Noted Hollywood film editor, Stephen Rivkin, spent an evening chatting with Minnesota School of Business-Richfield’s (MSB) Digital Video and Media Production and Film in Society students. Stephen has worked on a few titles you may recognize—little films like “Avatar” and the “Pirates of the Caribbean” trilogy. Stephen joined the students via Skype and took their questions for well over an hour. This Q&A was set up by MSB instructor Richard Grossman, who has been friends with Stephen since high school.“You are all in the very town where I started,” Stephen began.
Stephen has been an editor in the motion picture industry for more than 30 years. He is currently vice president of the American Cinema Editors and serves on the Board of Directors for the Motion Picture Editors Guild. He has worked for some of Hollywood’s top directors including James Cameron, Gore Verbinski, Michael Mann, Norman Jewison, Rob Cohen, and Mel Brooks. Rivkin was nominated for an Academy Award, a BAFTA Award and an ACE Eddie award for his work on James Cameron’s mega-blockbuster, Avatar, which he co-edited. He is also the chairman for The Committee for Creative Recognition and initiated a campaign to lobby film festivals and critics organizations, which honor Cinematography and/or Production Design, to add the Editing category to their annual awards.
Stephen’s live Skype feed was displayed on a projection screen in front of a standing-room-only audience full of eager and excited students and alumni from MSB. This was not a room of students required to attend the lecture of a guest speaker—these were students who clearly wanted to be there. How does a person recognize this? There was a distinct lack of cell phones—no texting, no games, no Facebook. Just a wide-eyed crowd of aspiring filmmakers and aficionados—silent and listening.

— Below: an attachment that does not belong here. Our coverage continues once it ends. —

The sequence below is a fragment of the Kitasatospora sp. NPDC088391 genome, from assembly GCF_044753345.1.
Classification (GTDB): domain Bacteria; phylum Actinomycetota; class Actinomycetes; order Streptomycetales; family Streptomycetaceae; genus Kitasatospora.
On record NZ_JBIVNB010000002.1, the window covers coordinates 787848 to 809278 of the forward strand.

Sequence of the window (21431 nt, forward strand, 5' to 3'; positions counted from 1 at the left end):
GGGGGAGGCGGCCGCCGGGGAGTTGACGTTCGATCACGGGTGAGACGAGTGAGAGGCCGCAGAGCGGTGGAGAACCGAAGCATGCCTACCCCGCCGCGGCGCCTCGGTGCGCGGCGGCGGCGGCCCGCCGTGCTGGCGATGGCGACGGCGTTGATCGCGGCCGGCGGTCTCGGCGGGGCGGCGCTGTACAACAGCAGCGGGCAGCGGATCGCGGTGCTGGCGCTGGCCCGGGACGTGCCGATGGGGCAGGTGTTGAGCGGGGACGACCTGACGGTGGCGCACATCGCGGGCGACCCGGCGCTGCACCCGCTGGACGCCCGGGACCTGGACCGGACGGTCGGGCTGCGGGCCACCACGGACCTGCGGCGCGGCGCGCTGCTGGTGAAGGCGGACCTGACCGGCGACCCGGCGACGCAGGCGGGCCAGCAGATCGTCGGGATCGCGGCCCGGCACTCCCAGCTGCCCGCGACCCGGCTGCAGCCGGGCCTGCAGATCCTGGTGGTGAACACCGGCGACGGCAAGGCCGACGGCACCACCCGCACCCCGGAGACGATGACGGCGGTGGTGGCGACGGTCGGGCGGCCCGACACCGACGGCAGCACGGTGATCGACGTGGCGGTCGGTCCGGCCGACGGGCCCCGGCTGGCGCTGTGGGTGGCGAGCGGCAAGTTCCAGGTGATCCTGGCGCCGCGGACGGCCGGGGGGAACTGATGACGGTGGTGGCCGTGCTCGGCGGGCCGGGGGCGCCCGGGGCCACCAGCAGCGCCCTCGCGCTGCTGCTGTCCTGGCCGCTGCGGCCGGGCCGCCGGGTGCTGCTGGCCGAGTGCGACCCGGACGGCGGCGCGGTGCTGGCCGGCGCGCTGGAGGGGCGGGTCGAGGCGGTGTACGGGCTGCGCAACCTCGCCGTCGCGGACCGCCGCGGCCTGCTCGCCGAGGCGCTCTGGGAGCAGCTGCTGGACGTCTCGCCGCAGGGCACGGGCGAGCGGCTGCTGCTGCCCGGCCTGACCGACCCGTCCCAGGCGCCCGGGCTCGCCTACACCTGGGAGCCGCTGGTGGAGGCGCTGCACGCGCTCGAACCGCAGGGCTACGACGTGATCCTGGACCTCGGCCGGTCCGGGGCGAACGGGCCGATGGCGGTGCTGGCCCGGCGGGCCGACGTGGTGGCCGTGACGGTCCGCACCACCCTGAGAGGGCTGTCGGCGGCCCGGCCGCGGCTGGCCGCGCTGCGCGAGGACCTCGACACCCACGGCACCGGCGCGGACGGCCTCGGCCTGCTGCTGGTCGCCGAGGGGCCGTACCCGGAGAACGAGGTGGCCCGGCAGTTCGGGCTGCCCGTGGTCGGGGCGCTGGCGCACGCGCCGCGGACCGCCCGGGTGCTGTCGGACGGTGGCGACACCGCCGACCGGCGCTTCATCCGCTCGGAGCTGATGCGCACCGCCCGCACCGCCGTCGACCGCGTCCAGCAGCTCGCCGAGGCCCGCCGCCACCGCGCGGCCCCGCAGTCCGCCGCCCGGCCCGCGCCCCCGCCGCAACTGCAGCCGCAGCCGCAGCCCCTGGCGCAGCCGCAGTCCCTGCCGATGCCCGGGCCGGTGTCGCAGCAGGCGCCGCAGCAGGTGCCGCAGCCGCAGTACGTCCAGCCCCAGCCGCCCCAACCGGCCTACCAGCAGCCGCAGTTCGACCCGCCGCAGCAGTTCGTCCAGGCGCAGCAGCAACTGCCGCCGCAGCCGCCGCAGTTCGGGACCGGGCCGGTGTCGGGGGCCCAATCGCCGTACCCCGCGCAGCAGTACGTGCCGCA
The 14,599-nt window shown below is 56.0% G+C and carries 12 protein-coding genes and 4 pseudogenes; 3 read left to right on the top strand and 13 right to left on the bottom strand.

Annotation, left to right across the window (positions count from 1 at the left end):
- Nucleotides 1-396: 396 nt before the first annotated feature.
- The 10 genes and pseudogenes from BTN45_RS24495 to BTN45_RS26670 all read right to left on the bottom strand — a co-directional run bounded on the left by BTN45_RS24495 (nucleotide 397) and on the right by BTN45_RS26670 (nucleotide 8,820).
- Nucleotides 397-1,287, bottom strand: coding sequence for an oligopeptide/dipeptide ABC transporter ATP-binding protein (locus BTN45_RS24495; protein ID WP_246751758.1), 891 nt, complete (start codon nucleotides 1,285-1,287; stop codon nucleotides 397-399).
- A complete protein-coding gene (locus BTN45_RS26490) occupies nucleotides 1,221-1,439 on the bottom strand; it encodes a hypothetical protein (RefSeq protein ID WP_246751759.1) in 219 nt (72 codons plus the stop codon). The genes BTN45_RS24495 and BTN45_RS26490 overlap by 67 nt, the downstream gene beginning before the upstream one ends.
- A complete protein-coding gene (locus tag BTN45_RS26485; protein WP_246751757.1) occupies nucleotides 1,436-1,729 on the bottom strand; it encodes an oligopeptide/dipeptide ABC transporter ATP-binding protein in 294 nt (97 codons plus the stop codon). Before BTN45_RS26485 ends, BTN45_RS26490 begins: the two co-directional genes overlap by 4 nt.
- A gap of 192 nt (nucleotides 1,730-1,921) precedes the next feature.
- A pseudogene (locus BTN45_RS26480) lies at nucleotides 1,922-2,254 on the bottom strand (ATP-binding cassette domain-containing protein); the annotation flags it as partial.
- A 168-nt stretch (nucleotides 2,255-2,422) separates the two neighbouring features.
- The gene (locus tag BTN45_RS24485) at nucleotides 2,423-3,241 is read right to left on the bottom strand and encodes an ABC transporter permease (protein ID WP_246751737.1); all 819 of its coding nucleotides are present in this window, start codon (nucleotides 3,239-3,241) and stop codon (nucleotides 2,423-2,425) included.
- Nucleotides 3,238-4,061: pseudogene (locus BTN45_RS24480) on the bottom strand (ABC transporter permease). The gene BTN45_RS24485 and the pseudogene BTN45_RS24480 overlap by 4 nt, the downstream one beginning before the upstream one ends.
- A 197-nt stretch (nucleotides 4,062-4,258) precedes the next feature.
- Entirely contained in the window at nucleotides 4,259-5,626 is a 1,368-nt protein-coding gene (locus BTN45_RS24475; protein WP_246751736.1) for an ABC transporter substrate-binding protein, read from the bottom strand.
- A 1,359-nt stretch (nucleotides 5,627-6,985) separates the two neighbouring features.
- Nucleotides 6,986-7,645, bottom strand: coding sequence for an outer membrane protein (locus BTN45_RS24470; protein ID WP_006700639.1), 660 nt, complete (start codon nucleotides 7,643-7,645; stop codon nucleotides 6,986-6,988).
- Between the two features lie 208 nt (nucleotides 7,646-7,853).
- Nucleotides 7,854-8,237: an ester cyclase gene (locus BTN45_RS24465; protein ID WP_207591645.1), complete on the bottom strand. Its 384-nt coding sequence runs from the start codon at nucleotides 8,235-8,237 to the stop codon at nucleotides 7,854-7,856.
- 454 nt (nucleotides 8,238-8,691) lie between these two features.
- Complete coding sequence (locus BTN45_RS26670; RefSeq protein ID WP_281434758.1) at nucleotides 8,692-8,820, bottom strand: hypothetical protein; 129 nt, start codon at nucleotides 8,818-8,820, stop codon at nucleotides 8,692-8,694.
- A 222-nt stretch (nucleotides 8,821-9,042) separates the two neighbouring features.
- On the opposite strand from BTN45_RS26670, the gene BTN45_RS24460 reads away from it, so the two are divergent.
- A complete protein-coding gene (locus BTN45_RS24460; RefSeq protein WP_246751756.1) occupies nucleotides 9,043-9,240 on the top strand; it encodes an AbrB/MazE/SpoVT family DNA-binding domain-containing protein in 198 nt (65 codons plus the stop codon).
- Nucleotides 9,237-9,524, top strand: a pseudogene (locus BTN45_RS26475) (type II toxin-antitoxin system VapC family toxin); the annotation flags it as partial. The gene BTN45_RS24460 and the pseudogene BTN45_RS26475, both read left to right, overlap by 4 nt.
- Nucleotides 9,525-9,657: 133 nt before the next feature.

Students with questions for Stephen sat in front of the camera and asked him directly. Not surprisingly, most of the students’ questions surrounded the creation of Avatar—a film editing feat of epic proportions. Working on a film that was primarily an elongated visual effect was challenging in and of itself, but throw in the fact that most of the film team had never done 3D before—it was truly uncharted territory.
“With Avatar, everyone was in over their heads,” Stephen said. “No one had done anything like it before.”
Stephen talked to the students about the life of a film editor—the challenges, the rewards, the reality. For example, Avatar took three years to finish.
“You’re under a constant state of deadline,” he said. “Individual shots would take up to a year to complete. When you’re feature editing, you’re not juggling other projects. You work on one project until it’s done. They own you. You’re a high-paid slave.”
The room erupted in laughter on many occasions, this being just one example.
Students’ questions varied from the technical aspects of editing to Avatar sequels to changes in the editor’s role. Some of the questions were quite candid, and Stephen always responded with equally candid answers.
“How do you actually feel about 3D?” student Michael O’Halloran asked.
“It can be a very important addition to immersing an audience,” Stephen said. “But it shouldn’t be the star. The star should be the story.”
The Q&A was insightful, inspirational, educational and entertaining.
“I really wanted to know about the editing world in LA from a professional editor’s point of view,” said student Eric Chan. “It was a really great experience.”
One student, Ryan Risch, asked “What keeps you level-headed and down to earth?”
Without skipping a beat, Stephen said, “Minnesota roots.”